Worker Loyalty Has Declined in Last Year
American workers are less committed to their employers than they were a year ago and more than half of them would switch jobs for a 20% or less pay increase, according to a new survey released Monday.
The biggest declines in commitment were among employees in high technology and workers 31 and younger, the study by Aon Consulting found.
“The first loyalty of employees today is to ‘Me, Incorporated,’ ” said David Stum, a consultant who helped design the study. “Today’s workers are more educated, entrepreneurial and independent than ever and are more discerning in choosing where to work.”
Stum presented the results Monday at the annual meeting of the Society for Human Resources Management in Minneapolis.
Aon Consulting, a unit of Chicago insurance company Aon Corp., measured employees’ commitment by how willing they were to improve job skills, make personal sacrifices for the success of their work group and stay with the company for the next several years.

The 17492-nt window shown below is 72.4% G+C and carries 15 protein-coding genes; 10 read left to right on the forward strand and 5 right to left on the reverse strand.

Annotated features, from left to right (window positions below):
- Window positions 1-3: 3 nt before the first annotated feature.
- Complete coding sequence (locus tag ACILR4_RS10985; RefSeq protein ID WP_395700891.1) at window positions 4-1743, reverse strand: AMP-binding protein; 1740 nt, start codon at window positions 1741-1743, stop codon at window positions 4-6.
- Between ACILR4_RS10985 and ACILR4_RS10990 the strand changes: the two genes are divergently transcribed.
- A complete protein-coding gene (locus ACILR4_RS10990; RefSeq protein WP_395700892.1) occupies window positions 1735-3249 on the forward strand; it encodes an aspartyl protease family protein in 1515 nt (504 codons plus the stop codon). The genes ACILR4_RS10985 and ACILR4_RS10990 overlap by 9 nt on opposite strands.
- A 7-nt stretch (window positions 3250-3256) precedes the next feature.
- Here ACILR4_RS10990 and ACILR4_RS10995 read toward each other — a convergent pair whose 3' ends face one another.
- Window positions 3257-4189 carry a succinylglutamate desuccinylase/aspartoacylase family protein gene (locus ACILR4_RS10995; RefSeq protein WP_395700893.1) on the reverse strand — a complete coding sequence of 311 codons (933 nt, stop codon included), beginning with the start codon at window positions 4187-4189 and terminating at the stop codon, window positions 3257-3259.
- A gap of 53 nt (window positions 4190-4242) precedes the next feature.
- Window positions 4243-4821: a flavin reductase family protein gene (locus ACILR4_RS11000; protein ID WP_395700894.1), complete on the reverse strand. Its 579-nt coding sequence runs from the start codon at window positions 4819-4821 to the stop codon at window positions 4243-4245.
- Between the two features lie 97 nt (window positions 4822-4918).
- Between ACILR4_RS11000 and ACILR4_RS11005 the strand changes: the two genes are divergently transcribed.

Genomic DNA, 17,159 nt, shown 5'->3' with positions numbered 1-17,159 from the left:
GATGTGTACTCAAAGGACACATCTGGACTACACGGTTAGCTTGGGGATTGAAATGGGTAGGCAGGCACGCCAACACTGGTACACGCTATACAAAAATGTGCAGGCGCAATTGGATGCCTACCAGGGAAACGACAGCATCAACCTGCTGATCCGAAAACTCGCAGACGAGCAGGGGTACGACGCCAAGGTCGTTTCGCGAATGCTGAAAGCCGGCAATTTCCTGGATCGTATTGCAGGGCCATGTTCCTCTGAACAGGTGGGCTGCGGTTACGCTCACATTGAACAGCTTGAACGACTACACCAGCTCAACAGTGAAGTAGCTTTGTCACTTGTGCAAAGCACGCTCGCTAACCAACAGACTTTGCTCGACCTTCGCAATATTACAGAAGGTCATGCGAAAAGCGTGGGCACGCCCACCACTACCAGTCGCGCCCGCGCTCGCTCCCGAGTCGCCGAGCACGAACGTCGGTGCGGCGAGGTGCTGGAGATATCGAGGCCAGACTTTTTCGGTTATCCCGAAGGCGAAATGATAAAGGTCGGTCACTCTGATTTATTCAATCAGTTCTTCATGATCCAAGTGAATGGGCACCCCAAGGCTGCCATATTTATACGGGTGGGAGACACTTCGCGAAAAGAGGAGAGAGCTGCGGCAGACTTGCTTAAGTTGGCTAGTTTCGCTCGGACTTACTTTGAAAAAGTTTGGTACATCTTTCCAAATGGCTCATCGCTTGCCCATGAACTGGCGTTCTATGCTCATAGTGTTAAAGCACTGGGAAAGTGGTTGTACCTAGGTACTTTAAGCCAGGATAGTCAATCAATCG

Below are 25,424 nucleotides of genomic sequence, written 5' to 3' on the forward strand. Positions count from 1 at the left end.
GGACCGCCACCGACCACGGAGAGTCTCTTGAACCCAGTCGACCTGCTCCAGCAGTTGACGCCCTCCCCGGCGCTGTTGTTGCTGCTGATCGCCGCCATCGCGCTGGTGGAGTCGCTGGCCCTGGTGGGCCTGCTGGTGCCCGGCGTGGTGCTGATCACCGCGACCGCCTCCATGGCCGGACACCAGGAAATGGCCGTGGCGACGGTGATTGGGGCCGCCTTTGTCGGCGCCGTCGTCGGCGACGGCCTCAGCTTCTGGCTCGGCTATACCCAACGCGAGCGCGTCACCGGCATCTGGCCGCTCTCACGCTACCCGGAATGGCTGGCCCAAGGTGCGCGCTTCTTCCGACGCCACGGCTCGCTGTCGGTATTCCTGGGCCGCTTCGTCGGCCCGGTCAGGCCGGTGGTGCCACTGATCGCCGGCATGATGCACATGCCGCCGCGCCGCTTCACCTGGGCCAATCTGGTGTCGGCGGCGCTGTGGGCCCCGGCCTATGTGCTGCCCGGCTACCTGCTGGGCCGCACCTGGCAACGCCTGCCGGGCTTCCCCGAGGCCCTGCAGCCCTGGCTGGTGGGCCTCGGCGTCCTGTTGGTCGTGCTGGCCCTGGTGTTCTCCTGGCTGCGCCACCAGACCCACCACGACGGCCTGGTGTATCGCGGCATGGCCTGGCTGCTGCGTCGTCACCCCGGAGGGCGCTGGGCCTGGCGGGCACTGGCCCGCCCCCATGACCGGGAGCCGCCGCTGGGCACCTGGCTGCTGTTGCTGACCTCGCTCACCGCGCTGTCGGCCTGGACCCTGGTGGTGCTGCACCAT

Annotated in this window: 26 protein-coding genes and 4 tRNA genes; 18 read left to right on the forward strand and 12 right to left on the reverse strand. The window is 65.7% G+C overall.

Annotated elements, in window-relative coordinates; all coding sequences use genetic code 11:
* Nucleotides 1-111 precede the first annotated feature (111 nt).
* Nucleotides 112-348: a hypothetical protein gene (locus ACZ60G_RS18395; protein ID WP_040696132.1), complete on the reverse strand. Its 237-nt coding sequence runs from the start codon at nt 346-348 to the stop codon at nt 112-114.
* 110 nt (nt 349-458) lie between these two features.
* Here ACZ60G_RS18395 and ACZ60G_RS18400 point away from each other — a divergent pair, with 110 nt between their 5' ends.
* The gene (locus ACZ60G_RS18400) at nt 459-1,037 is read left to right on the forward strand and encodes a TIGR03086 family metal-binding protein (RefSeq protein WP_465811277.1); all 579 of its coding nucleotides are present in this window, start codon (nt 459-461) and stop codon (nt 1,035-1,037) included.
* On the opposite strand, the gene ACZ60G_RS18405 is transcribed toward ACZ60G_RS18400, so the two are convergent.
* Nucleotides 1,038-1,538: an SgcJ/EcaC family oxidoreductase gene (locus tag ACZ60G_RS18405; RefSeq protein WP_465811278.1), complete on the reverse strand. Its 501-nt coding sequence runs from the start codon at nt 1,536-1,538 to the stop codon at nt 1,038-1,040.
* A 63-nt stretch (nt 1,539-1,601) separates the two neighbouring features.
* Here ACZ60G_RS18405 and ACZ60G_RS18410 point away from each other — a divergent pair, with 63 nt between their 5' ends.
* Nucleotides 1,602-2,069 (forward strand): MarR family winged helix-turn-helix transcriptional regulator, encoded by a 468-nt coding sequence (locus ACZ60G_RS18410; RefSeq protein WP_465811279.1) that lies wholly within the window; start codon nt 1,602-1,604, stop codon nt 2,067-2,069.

Using a 1997 survey as a base of 100, the study determined that work-force commitment fell 2.2 points in 1998. Stum called that a significant decrease.
Commitment declined in nearly every age group, income group and industry classification, according to the survey. The technology field showed the greatest percentage decline--4.4%--while employees in manufacturing and health care had the lowest overall commitment.
More than half the workers--55%--said they would switch jobs for a pay increase of 20% or less. Almost one quarter said they would leave their company for an increase of 10% or less.
Not surprisingly, perhaps, employees earning more than $100,000 a year showed the greatest commitment, and workers earning less than $20,000 showed the least commitment. Both groups, however, showed a decline in commitment from 1997.